THE recent Sijil Pelajaran Malaysia (SPM) 2020 results have garnered much attention as the candidates were the first cohort to experience sitting for the national exam while having to study from home for most of the year. It made me reflect on when I was a secondary school girl and whether having to study from home would have helped me do better in my SPM exam. The answer is a resounding yes because I would have had:

More time to sleep 

My school was quite a distance away. I used to have to wake up very early to catch the bus. Sufficient sleep without having to wake up in the morning to rush to school gives students enough sleep which ensures that they will be at their peak cognitively, affectively, and emotionally.

More time for school work 

Not having to stay back in school for co-curricular activities would have helped me to do better in exams.

Having to stay back in school till 5pm leaves students with hardly enough sleep because they will have to continue working on their homework after the sports or uniformed body activities are over. Jam-packed schedules, even for those without extra classes, can be mentally tiring and physically exhausting.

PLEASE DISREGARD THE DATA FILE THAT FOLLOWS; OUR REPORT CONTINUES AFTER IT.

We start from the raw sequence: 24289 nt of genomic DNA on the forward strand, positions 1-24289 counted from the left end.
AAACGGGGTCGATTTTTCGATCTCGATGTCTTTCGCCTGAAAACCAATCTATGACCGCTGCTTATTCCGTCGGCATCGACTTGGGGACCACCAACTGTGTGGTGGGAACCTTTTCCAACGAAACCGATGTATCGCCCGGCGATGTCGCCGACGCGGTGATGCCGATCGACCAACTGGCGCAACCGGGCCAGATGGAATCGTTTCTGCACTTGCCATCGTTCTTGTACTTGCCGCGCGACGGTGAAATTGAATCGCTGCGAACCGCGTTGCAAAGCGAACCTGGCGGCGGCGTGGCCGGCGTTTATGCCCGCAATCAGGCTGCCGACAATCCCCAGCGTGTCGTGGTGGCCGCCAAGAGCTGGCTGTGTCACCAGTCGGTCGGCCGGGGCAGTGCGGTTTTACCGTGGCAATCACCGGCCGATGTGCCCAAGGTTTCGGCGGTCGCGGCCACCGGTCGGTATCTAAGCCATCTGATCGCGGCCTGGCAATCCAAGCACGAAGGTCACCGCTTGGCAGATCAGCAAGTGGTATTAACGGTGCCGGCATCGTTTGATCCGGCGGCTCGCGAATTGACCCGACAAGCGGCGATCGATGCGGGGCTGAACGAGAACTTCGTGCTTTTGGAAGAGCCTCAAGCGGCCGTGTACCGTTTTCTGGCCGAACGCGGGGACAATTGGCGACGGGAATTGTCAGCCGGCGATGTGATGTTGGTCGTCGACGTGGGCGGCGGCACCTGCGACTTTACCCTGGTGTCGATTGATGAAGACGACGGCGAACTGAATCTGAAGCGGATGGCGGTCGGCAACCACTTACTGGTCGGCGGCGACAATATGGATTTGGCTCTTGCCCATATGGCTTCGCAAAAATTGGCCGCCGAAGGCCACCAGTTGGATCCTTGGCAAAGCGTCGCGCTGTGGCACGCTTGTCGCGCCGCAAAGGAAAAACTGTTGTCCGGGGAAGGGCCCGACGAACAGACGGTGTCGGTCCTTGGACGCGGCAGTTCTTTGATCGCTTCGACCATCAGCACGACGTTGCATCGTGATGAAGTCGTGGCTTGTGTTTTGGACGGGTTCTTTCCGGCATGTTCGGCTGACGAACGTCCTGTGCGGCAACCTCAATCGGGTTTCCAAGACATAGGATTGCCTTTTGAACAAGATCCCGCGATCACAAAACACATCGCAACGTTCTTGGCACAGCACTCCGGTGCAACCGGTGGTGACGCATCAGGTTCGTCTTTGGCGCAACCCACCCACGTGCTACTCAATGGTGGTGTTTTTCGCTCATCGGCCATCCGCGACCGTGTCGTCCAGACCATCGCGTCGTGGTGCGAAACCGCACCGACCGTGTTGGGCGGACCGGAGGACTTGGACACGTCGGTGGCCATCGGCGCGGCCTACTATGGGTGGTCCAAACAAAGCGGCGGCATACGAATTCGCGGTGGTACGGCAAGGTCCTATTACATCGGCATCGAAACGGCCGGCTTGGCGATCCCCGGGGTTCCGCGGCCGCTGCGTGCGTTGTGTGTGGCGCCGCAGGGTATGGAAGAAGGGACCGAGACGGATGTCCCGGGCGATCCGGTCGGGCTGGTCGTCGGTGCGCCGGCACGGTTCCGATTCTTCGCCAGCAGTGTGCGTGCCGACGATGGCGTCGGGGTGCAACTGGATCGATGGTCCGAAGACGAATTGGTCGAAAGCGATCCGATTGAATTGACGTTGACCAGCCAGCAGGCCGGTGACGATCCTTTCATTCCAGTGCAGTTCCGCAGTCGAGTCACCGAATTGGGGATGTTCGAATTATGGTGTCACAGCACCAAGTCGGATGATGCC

The luxury to decide how and when to do my school work

Even with back-to-back online classes, I can still decide when I want to do my school work, according to my pace, as long as I keep to the deadlines.

Chances are, I will be more self-directed and independent as there are no peers and teachers to help or monitor my every move.

Time for breakfast  

I sometimes did not have time for breakfast because I was rushing to get to school.

On an empty stomach, it is hard to focus or stay engaged during lessons. If I were at home, I could eat while listening to my teachers. My concentration would be at its peak.

Limited distractions 

Being alone at home with no friends to chat with or to be distracted by means no socializing anxieties. Without the pressure of these external factors, my academic performance would be better.

But of course, in every situation there are exceptions. 

If students have family issues, connectivity problems, and a lack of technological devices for online learning, they may not do well studying from home.

Parents have to do more to help their children with remote learning. They have to step up and put in more energy and resources wherever possible to make their homes a conducive learning place.